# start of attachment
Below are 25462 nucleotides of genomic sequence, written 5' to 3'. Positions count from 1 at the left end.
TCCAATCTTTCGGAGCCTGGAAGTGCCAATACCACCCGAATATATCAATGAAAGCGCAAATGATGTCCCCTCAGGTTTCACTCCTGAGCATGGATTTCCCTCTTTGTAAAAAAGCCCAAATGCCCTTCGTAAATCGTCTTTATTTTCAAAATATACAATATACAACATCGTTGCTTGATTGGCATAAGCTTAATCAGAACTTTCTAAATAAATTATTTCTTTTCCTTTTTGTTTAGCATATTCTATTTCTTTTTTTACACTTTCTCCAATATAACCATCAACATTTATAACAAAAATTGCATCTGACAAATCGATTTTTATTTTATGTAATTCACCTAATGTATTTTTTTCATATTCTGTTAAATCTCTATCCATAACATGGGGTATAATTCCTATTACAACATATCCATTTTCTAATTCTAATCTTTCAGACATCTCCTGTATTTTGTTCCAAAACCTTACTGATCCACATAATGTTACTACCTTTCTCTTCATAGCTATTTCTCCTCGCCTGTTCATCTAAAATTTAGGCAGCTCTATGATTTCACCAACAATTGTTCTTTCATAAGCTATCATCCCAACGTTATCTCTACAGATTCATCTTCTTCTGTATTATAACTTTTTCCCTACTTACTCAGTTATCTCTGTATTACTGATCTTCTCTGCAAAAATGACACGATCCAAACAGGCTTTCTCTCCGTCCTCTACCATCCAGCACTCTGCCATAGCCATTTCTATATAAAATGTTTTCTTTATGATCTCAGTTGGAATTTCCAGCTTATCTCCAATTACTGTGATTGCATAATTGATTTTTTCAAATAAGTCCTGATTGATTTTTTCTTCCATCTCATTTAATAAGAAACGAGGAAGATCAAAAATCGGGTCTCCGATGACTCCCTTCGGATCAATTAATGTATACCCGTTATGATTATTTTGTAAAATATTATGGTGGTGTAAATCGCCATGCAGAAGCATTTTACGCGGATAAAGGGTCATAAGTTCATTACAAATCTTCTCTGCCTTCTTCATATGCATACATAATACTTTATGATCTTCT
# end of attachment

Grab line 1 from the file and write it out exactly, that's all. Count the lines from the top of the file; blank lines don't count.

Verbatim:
Below are 25462 nucleotides of genomic sequence, written 5' to 3'. Positions count from 1 at the left end.